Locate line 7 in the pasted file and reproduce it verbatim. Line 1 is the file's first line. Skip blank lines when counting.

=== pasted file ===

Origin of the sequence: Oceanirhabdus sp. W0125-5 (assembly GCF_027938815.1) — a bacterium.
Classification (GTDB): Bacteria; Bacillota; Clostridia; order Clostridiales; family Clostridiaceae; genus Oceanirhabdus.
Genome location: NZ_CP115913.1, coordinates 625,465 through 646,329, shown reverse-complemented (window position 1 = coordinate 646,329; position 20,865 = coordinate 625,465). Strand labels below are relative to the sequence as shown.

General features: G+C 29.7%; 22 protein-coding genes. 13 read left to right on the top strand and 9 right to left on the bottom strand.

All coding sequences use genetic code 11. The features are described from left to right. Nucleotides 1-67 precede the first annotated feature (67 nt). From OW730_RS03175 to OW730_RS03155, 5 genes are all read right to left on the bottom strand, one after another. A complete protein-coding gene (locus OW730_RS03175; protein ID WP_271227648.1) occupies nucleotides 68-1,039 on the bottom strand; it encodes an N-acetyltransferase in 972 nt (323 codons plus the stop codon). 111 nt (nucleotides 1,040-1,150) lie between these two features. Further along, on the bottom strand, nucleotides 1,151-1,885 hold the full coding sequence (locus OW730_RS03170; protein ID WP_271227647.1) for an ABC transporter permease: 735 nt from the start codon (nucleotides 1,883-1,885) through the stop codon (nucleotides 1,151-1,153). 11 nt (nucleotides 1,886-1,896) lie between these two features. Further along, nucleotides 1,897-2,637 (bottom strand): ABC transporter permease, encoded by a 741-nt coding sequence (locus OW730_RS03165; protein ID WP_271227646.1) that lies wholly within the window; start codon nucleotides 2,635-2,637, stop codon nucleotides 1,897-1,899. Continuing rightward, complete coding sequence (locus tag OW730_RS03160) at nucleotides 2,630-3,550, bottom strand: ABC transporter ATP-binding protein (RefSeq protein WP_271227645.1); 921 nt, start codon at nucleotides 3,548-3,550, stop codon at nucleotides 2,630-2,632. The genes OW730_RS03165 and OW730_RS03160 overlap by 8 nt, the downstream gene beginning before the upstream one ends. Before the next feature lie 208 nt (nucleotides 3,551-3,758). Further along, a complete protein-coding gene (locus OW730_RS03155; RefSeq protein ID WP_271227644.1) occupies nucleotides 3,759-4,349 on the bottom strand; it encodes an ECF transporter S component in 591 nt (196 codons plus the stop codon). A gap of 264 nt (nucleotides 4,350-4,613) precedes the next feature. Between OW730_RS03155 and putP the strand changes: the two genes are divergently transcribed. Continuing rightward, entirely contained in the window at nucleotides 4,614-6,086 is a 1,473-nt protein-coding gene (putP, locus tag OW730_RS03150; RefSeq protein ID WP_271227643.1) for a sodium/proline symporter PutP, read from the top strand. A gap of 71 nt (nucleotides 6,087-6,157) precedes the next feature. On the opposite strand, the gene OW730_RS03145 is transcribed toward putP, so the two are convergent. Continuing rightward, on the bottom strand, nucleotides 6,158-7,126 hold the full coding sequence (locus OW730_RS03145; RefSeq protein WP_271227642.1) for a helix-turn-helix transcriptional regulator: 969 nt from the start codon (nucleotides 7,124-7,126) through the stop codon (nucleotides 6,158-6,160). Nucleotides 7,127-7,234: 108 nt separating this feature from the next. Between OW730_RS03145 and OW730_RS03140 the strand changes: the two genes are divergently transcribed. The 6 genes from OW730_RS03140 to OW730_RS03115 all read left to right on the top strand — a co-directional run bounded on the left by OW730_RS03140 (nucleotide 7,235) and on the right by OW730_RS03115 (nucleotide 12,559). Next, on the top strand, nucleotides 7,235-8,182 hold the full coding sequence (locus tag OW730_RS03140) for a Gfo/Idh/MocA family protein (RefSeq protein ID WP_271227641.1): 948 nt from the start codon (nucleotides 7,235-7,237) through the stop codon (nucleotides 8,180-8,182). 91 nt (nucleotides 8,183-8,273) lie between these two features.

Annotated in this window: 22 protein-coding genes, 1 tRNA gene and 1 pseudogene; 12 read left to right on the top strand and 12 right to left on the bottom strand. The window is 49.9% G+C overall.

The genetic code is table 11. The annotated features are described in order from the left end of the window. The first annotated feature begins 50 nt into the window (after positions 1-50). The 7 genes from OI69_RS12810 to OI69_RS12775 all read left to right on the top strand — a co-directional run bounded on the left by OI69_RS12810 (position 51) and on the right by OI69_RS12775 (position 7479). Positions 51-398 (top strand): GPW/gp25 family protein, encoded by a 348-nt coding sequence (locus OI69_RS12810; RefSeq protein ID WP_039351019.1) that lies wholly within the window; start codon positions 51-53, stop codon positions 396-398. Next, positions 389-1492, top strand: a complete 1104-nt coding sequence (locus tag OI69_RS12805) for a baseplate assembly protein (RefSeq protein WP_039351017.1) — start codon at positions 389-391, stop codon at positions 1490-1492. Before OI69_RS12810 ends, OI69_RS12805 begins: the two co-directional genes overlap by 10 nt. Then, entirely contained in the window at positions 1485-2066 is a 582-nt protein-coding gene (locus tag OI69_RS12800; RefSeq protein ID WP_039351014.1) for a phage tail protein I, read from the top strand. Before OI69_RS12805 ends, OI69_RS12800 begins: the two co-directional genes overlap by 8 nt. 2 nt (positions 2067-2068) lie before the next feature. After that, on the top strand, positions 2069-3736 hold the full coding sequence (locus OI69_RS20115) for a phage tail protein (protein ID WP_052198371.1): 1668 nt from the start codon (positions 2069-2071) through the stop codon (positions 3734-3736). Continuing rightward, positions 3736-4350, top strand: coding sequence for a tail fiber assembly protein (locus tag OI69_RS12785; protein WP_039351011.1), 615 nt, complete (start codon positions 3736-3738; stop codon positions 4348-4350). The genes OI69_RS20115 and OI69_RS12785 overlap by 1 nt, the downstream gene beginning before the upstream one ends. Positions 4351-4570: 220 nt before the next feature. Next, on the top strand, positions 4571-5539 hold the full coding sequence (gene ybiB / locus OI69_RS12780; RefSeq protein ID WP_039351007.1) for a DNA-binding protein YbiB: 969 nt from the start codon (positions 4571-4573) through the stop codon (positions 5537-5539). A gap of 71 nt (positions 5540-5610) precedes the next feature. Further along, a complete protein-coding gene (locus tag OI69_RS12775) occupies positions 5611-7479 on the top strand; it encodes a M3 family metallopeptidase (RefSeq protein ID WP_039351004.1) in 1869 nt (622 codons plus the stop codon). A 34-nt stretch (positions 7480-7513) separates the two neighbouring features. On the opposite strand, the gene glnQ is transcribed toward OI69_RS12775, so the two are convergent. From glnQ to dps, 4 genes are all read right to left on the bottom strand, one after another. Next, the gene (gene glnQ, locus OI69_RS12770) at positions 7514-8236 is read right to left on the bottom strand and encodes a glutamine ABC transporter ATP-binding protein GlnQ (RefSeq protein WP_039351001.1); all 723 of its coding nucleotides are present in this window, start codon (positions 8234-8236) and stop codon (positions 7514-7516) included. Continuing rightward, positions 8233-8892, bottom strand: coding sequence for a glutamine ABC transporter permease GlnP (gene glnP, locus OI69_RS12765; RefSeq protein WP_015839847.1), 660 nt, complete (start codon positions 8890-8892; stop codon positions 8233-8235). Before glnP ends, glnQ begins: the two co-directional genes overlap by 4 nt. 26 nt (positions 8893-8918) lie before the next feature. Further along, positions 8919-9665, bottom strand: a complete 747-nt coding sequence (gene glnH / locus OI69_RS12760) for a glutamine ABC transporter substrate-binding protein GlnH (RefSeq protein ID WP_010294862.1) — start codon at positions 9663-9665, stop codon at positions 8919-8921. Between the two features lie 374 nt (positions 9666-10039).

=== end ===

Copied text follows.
The genetic code is table 11. The annotated features are described in order from the left end of the window. The first annotated feature begins 50 nt into the window (after positions 1-50). The 7 genes from OI69_RS12810 to OI69_RS12775 all read left to right on the top strand — a co-directional run bounded on the left by OI69_RS12810 (position 51) and on the right by OI69_RS12775 (position 7479). Positions 51-398 (top strand): GPW/gp25 family protein, encoded by a 348-nt coding sequence (locus OI69_RS12810; RefSeq protein ID WP_039351019.1) that lies wholly within the window; start codon positions 51-53, stop codon positions 396-398. Next, positions 389-1492, top strand: a complete 1104-nt coding sequence (locus tag OI69_RS12805) for a baseplate assembly protein (RefSeq protein WP_039351017.1) — start codon at positions 389-391, stop codon at positions 1490-1492. Before OI69_RS12810 ends, OI69_RS12805 begins: the two co-directional genes overlap by 10 nt. Then, entirely contained in the window at positions 1485-2066 is a 582-nt protein-coding gene (locus tag OI69_RS12800; RefSeq protein ID WP_039351014.1) for a phage tail protein I, read from the top strand. Before OI69_RS12805 ends, OI69_RS12800 begins: the two co-directional genes overlap by 8 nt. 2 nt (positions 2067-2068) lie before the next feature. After that, on the top strand, positions 2069-3736 hold the full coding sequence (locus OI69_RS20115) for a phage tail protein (protein ID WP_052198371.1): 1668 nt from the start codon (positions 2069-2071) through the stop codon (positions 3734-3736). Continuing rightward, positions 3736-4350, top strand: coding sequence for a tail fiber assembly protein (locus tag OI69_RS12785; protein WP_039351011.1), 615 nt, complete (start codon positions 3736-3738; stop codon positions 4348-4350). The genes OI69_RS20115 and OI69_RS12785 overlap by 1 nt, the downstream gene beginning before the upstream one ends. Positions 4351-4570: 220 nt before the next feature. Next, on the top strand, positions 4571-5539 hold the full coding sequence (gene ybiB / locus OI69_RS12780; RefSeq protein ID WP_039351007.1) for a DNA-binding protein YbiB: 969 nt from the start codon (positions 4571-4573) through the stop codon (positions 5537-5539). A gap of 71 nt (positions 5540-5610) precedes the next feature. Further along, a complete protein-coding gene (locus tag OI69_RS12775) occupies positions 5611-7479 on the top strand; it encodes a M3 family metallopeptidase (RefSeq protein ID WP_039351004.1) in 1869 nt (622 codons plus the stop codon). A 34-nt stretch (positions 7480-7513) separates the two neighbouring features. On the opposite strand, the gene glnQ is transcribed toward OI69_RS12775, so the two are convergent. From glnQ to dps, 4 genes are all read right to left on the bottom strand, one after another. Next, the gene (gene glnQ, locus OI69_RS12770) at positions 7514-8236 is read right to left on the bottom strand and encodes a glutamine ABC transporter ATP-binding protein GlnQ (RefSeq protein WP_039351001.1); all 723 of its coding nucleotides are present in this window, start codon (positions 8234-8236) and stop codon (positions 7514-7516) included. Continuing rightward, positions 8233-8892, bottom strand: coding sequence for a glutamine ABC transporter permease GlnP (gene glnP, locus OI69_RS12765; RefSeq protein WP_015839847.1), 660 nt, complete (start codon positions 8890-8892; stop codon positions 8233-8235). Before glnP ends, glnQ begins: the two co-directional genes overlap by 4 nt. 26 nt (positions 8893-8918) lie before the next feature. Further along, positions 8919-9665, bottom strand: a complete 747-nt coding sequence (gene glnH / locus OI69_RS12760) for a glutamine ABC transporter substrate-binding protein GlnH (RefSeq protein ID WP_010294862.1) — start codon at positions 9663-9665, stop codon at positions 8919-8921. Between the two features lie 374 nt (positions 9666-10039).